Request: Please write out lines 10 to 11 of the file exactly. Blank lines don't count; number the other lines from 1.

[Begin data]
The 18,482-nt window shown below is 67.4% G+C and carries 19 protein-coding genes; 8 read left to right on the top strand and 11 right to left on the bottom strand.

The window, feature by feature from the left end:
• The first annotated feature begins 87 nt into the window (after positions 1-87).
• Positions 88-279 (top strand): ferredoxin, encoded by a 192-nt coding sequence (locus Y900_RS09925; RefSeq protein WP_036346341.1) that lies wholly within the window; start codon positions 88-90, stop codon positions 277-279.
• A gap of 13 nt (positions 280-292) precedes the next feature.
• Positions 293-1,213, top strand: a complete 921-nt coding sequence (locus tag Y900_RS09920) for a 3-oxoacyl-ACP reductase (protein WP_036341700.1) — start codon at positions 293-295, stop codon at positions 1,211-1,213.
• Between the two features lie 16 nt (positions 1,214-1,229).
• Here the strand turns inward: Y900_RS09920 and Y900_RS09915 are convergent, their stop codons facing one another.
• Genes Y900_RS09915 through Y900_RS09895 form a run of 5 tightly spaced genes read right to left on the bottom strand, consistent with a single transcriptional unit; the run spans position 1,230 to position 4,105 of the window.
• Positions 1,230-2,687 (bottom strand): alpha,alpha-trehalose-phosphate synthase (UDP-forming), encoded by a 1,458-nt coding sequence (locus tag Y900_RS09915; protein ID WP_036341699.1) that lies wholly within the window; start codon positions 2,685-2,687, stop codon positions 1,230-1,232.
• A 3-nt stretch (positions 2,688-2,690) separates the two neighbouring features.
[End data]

• Positions 1,230-2,687 (bottom strand): alpha,alpha-trehalose-phosphate synthase (UDP-forming), encoded by a 1,458-nt coding sequence (locus tag Y900_RS09915; protein ID WP_036341699.1) that lies wholly within the window; start codon positions 2,685-2,687, stop codon positions 1,230-1,232.
• A 3-nt stretch (positions 2,688-2,690) separates the two neighbouring features.